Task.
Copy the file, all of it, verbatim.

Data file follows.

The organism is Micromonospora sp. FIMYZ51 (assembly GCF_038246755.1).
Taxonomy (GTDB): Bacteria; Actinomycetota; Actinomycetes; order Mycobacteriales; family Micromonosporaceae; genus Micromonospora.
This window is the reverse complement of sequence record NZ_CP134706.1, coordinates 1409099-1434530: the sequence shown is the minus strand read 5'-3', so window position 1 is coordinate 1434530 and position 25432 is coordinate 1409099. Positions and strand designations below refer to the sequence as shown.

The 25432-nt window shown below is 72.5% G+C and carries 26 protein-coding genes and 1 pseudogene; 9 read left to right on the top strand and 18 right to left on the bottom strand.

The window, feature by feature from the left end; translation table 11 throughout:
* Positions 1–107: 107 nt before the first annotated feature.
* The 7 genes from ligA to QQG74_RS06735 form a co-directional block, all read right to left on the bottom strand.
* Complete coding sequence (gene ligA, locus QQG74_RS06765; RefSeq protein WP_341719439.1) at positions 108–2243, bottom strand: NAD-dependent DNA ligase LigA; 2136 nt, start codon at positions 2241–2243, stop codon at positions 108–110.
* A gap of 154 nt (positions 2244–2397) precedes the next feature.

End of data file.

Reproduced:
The organism is Micromonospora sp. FIMYZ51 (assembly GCF_038246755.1).
Taxonomy (GTDB): Bacteria; Actinomycetota; Actinomycetes; order Mycobacteriales; family Micromonosporaceae; genus Micromonospora.
This window is the reverse complement of sequence record NZ_CP134706.1, coordinates 1409099-1434530: the sequence shown is the minus strand read 5'-3', so window position 1 is coordinate 1434530 and position 25432 is coordinate 1409099. Positions and strand designations below refer to the sequence as shown.

The 25432-nt window shown below is 72.5% G+C and carries 26 protein-coding genes and 1 pseudogene; 9 read left to right on the top strand and 18 right to left on the bottom strand.

The window, feature by feature from the left end; translation table 11 throughout:
* Positions 1–107: 107 nt before the first annotated feature.
* The 7 genes from ligA to QQG74_RS06735 form a co-directional block, all read right to left on the bottom strand.
* Complete coding sequence (gene ligA, locus QQG74_RS06765; RefSeq protein WP_341719439.1) at positions 108–2243, bottom strand: NAD-dependent DNA ligase LigA; 2136 nt, start codon at positions 2241–2243, stop codon at positions 108–110.
* A gap of 154 nt (positions 2244–2397) precedes the next feature.